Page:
Everybody has a story to tell—your time is NOW. OR IS IT! Before you roll up your sleeves, sharpen some pencils or turn on the computer, clear those dust bunnies from your brain, hone up your imagination to start on your writing journey, STOP, look in the mirror and be candid with the person staring back at you as you answer question #1: why do you want to write?
Writing is a crowded profession—it attracts more people than any of the other arts, made especially popular today with the advent of digital online publishing. Most people who “have a story to tell” may skip commercial or traditional publishers, even subsidy or vanity presses, and go straight to online eBooks. It’s faster, easier, and less expensive, and there’s sometime to be said to “I did it my way!” Approximately 150,000 books are produced each year, and most of them are published by small and independent publishers.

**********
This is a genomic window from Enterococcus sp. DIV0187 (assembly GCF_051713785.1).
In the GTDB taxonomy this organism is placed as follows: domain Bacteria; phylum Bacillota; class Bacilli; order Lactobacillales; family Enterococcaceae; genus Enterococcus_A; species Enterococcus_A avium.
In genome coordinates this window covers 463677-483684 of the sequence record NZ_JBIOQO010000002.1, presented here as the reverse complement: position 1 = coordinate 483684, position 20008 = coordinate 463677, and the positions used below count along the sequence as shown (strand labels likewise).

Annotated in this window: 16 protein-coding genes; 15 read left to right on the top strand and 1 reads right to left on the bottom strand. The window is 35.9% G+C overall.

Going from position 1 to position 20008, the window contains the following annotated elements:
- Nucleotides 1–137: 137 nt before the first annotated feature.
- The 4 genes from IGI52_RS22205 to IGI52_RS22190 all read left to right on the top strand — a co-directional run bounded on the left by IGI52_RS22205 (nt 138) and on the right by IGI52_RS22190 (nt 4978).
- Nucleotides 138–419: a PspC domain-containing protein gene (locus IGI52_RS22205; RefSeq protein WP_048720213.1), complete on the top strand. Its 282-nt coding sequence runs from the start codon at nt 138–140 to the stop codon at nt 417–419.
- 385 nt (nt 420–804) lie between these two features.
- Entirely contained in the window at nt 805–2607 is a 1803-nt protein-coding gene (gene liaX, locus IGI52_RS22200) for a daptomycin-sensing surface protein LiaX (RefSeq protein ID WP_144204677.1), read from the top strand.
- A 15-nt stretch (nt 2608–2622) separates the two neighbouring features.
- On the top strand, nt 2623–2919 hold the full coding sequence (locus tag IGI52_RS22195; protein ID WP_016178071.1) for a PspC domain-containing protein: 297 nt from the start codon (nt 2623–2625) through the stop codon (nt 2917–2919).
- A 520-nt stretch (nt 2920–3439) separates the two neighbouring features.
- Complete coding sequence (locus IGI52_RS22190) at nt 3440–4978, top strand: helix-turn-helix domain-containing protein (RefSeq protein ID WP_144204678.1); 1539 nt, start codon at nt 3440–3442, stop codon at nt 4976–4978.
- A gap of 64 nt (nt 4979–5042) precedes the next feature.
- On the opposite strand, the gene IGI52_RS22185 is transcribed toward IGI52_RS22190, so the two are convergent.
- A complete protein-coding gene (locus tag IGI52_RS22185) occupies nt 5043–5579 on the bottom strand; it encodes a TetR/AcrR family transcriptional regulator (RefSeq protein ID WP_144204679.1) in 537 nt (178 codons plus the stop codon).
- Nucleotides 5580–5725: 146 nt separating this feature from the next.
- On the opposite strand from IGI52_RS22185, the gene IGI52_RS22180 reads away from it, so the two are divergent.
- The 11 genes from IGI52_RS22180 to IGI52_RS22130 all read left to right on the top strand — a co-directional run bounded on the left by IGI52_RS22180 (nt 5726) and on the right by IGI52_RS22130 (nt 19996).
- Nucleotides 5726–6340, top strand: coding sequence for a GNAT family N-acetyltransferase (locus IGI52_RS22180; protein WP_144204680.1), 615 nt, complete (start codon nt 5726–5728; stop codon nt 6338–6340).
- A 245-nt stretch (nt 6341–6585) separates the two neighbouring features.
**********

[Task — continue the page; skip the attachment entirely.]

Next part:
Now answer question #1 honestly. If you want to write for fame and fortune, its best you turn around and choose another career. Pure luck can give some people an edge, and for others talent, friends, relatives in the business, or a famous career in the limelight can help their chances of getting noticed and published.
It’s true you do want a salable book, but marketing and promoting are hard work—sometimes you barely break even. On the other hand, if you are writing because you really have something to say, have the drive of seeing a project through, believe in the truth of your writing regardless of any financial gain, then the chances of accomplishing your goal are reasonable.
Once you answered you writing intentions then proceed to answering the following questions:
- What skills do you have for writing?
- Is there an audience for your kind of book?
- How good are your marketing and promoting skills?
- Do you have the financial means to publish a book?
- With 150,000 new books a year, what makes yours unique?
You will find that writing is the easy part—publishing and marketing take determination and persistence. If you are committed to your final goal, then nobility of purpose will see you through. Writing is a journey—its own reward.